Spark : map() and flatMap()

Hi guys,

Hope you are finding the tutorials helpful.

In this tutorial, we are going to see the two transformations which we are going to use a lot while learning Spark. Both map() and flatMap() functions are transformations in Spark. We will discuss these two transformations one by one. Then will see the similarities between these two followed by the differences.

  • map() transformation

We can use map() function to do number of things. We can perform transformations on any data i.e. numbers and strings.

The input and output to this transformation is an RDD.

The input and output data types may not be the same for map() function. It means that if input is RDD[String], it does not mean the output is also going to be RDD[String], it can be RDD[int] also and because of this quality it is called as transformation.

each element in RDD -> map() -> output of each element in new RDD

  • flatMap() transformation

flatMap() function is somewhat similar and different as compared to flatMap() function.

flatMap() is called on each element in an RDD and it can produce more than one output element for each element in the input RDD.

  • SIMILARITIES between map() and flatMap()

Both map() and flatMap() are transformations.

Both map() and flatMap() expect input and output as RDD.

  • DIFFERENCES between map() and flatMap()

map() function is applied on each element and produces new value for each element in the output RDD. flatMap() function instead of returning values in output RDD, it returns an iterator with return values.

map() output is an RDD whereas flatMap() output is RDD containing elements of all iterators.

Below picture shows the basic difference between map() and flatMap() when applied on same input RDD.

As you can see, mapRDD contains list of elements broken down based on SPACE as the delimiter. flatMapRDD contains all the elements as one single list, there are no lists in the resulting RDD.

Visual presentation : difference between map() and flatMap()
Visual presentation : difference between map() and flatMap()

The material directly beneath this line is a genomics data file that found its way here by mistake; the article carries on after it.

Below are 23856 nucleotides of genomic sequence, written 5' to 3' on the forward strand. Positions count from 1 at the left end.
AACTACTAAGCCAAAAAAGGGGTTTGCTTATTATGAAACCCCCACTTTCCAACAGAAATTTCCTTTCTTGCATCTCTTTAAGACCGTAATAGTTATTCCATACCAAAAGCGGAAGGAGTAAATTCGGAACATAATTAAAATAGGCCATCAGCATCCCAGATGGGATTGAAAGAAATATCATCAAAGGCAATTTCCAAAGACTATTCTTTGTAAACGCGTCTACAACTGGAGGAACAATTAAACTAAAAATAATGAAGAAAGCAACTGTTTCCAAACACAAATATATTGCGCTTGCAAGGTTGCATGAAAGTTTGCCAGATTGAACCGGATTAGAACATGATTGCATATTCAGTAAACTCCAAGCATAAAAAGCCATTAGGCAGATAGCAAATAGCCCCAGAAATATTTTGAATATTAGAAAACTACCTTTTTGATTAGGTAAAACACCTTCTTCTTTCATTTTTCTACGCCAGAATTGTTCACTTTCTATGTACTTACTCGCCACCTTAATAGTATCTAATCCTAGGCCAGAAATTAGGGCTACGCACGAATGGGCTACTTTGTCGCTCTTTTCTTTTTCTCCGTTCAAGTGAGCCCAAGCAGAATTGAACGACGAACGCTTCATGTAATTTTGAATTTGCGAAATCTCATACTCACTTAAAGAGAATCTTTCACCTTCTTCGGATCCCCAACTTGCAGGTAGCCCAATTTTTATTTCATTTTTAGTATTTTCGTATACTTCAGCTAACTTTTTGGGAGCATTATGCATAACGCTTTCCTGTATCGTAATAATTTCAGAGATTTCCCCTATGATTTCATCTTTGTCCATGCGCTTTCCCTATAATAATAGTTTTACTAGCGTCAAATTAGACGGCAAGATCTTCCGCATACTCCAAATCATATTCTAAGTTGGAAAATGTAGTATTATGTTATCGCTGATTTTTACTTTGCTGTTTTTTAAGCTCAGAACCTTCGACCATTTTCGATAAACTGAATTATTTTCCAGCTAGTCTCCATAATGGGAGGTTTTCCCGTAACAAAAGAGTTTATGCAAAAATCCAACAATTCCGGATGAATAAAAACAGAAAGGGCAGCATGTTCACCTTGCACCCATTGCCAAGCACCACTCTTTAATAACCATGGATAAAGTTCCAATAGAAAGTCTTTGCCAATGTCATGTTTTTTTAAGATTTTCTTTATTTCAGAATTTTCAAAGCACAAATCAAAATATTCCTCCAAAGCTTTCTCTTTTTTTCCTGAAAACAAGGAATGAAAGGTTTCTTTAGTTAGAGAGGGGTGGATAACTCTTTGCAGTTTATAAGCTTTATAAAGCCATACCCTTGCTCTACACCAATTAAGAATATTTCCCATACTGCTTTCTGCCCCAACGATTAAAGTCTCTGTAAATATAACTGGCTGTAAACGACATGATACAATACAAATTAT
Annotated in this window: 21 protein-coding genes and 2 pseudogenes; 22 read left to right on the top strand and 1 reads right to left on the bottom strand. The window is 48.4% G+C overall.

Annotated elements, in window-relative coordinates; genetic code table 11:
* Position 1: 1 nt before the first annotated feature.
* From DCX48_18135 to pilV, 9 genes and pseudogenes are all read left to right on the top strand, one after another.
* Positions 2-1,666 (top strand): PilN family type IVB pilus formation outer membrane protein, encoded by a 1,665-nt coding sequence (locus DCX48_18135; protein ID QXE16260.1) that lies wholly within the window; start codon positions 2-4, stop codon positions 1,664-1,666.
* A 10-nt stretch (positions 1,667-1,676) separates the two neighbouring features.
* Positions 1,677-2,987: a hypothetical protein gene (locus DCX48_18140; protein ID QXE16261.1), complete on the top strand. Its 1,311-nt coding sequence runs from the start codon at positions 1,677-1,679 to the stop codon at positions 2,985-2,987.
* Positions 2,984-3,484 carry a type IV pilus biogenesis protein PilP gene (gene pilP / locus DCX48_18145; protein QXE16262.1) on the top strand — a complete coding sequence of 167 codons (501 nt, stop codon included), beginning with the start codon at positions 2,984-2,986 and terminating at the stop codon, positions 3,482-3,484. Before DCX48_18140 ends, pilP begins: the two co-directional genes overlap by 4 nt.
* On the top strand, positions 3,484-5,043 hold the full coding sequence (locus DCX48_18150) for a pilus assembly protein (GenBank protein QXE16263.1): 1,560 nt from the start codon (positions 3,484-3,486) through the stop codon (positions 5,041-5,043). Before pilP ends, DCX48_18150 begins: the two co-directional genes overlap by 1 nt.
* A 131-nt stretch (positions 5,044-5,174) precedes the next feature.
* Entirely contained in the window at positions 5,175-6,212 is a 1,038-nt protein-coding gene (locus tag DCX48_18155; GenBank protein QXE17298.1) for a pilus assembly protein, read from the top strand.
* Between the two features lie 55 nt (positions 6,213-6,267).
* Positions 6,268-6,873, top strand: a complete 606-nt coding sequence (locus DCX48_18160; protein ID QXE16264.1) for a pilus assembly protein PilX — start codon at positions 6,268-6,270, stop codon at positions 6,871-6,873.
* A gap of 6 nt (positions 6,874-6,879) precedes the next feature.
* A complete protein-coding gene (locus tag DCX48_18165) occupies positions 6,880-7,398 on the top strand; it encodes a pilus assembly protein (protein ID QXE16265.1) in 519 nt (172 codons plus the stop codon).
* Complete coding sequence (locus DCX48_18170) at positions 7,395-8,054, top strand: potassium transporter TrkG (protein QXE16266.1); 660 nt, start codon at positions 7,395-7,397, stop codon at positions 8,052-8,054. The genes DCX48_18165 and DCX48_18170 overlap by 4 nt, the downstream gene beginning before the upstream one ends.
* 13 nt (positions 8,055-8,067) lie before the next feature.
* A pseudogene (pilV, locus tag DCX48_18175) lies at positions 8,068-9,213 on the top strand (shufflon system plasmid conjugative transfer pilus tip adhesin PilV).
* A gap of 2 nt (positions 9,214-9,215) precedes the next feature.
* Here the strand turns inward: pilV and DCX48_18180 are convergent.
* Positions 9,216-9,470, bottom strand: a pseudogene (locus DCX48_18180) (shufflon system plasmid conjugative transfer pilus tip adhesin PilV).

We are going to demonstrate the above-mentioned difference programmatically with the help of following python file.

from pyspark import SparkConf, SparkContext
conf = SparkConf().setMaster("local").setAppName("Filter")
sc = SparkContext(conf = conf)
lines = sc.textFile("hdfs://localhost:54310/numeric_input.txt")
input_strings = sc.parallelize(["Hello World", "Hi"])
splitted_strings = line:line.split(" ")).collect()
for str in splitted_strings:
print "———-"
print str
print "———-"
splitted_strings = input_strings.flatMap(lambda line:line.split(" ")).collect()
for str in splitted_strings:
print "———-"
print str
print "———-"

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Same file you can see in Notepad++ as follows.

python file in notepad++
python file in notepad++

We are going to run above file with the help of following command

running python file
running python file

and it gives us the following output

map() output

map output
map output

flatMap() output

flatMap output
flatMap output

As you can see from above two screenshots, map() output gives the output RDD in lists, whereas flatMap() return the resultant RDD in one single format i.e. without the list

If we look into details, the output of map() and flatMap() looks something like this

map funtion output
map function output


flatMap funtion output
flatMap function output

This clearly shows us the difference between map() and flatMap() transformations.

Hope this makes sense to you guys.

Thanks for having a read.

Suggestions are welcome. Please do share this in your network if you like it.

Till then, Cheers!

Published by milindjagre

I founded my blog four years ago and am currently working as a Data Scientist Analyst at the Ford Motor Company. I graduated from the University of Connecticut pursuing Master of Science in Business Analytics and Project Management. I am working hard and learning a lot of new things in the field of Data Science. I am a strong believer of constant and directional efforts keeping the teamwork at the highest priority. Please reach out to me at for further information. Cheers!

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